Phishing scams are one of the most common and insidious cyberattacks. They involve the use of deceptive messages to get victims to volunteer information to the attacker or click on malware-laced links. To increase the effectiveness of their attacks, cybercriminals will often assume the identity of a trustworthy individual or entity like a bank manager or a well-known organization.
Email is the traditional vector for phishing scams. However, because much of online activity has relocated to mobile phones from traditional laptops and desktop computers, these phishing attacks have become more varied in scope, more sophisticated in nature, and worryingly, all the more prevalent. Here’s a breakdown of why phishing on mobile phones is more dangerous than ever.
A difference in user behavior
As phishing is a technique predicated on a victim’s unwitting cooperation, the factor that has had the most impact is the difference in attitudes and behaviors of people when using mobile phones. Mobile phones are typically used on the go, so people generally pay less attention to suspicious links and attachments than they might if they were using a computer, making them more vulnerable to hackers. Plus, the smaller screens of mobile phones and the differences in website layout can make spotting dubious links more difficult.
Another factor exploited by cybercriminals is the oft-overlooked feature available on laptops and desktops of displaying the URL of a given link. This feature enables one to preview where a link will take them by hovering their mouse cursor on it before clicking. As this feature is unavailable on mobile phones, most users will not perform this check when presented a link, even if it’s possible to do so on their browser of choice (this is usually activated by pressing and holding on a link).
A variety of attack vectors
As previously mentioned, email was phishers’ attack vector of choice for years.. However, since 2017, a majority of attacks have been coming from mobile applications. This is partly due to the lack of automated filtering and spam detection features on mobile applications.
Among the most popular vectors used for phishing attacks are SMS messages. Since these are barebones and tend to be unformatted, creating fabricated messages is easier for attackers, and detecting them more difficult for would-be victims. Direct message functions in other applications, such as games and social media apps, work in much the same way, and detecting fraud in these may be even more difficult.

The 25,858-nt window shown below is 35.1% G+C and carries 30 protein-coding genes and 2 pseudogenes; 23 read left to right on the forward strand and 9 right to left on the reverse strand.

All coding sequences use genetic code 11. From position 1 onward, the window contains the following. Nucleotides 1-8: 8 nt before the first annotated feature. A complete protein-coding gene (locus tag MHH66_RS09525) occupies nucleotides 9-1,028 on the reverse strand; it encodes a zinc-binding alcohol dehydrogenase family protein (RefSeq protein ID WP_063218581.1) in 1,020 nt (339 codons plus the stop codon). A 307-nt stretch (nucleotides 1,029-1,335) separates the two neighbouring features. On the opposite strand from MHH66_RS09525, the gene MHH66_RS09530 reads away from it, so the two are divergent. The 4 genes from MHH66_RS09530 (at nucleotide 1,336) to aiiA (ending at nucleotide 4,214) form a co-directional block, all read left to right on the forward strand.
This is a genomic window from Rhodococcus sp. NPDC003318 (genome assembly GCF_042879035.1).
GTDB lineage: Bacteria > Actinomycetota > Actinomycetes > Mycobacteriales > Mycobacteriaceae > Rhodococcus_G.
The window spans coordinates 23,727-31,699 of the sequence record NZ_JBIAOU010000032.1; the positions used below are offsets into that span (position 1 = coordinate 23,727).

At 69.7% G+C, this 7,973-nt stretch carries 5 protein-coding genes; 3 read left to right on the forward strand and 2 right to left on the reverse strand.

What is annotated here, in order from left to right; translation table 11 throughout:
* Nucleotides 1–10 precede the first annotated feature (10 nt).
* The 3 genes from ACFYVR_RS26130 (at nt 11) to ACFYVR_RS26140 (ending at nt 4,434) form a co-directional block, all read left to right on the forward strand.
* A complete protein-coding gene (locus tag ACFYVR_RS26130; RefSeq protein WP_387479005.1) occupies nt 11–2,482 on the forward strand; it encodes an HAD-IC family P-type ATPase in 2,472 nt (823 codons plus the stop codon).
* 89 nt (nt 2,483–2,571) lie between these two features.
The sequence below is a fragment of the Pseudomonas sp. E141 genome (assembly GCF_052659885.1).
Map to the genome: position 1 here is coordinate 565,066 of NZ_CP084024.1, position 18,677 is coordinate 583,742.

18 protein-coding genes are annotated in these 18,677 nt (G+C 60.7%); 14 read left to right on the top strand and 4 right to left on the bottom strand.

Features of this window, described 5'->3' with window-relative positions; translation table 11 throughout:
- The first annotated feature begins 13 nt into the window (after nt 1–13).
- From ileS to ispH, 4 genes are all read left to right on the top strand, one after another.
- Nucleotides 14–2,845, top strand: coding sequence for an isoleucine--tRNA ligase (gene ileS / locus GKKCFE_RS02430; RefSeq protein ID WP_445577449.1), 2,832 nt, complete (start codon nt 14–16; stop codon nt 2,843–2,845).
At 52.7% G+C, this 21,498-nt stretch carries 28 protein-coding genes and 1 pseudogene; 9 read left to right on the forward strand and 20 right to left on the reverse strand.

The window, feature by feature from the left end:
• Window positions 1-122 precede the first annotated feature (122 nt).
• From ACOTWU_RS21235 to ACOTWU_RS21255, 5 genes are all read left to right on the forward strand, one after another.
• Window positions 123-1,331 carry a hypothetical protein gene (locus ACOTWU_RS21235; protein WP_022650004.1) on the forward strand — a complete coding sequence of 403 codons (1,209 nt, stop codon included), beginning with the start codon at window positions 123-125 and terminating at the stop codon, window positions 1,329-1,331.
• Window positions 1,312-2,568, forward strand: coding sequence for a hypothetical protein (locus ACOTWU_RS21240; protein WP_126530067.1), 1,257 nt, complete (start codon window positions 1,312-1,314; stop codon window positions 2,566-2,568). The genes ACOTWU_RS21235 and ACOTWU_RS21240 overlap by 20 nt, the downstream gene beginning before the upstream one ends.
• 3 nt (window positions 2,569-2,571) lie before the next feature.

Regardless of which format these attacks come in, their structure is the same: a short message followed by a call to action, and a related URL. These are often tied to day-to-day aspects of online activity. For example, a victim may receive a message about an Amazon order that asks for credit card information to be sent, or a request for information regarding an insurance policy.
Threat to organizations
Besides the development in the methods used, the usage of phishing attacks has also expanded since the ’90s. Most attacks then were targeted at personal users who would unwittingly volunteer information like credit card or banking details.
But now, corporate work has been migrating online, with much of it being conducted remotely, especially since the COVID-19 outbreak. Often, mobile phones, including personal phones owned by employees, are used in the course of these business processes. This presents a vulnerability to exploit, which when paired with the greater value of business information, has made them the target of choice for cybercriminals.
At the end of the day, businesses must be aware of these attacks and learn how to avoid them. Companies must train employees to be critical of every instant message and to never click on links unless they’ve verified the source of an unsolicited text. Using phishing simulation programs is also recommended to test security awareness and fully prepare employees for real-world attacks.
Phishing attacks are deceptively simple, but can have disastrous financial and reputational consequences. Contact Online Computers now to learn how to protect your business against these insidious threats.
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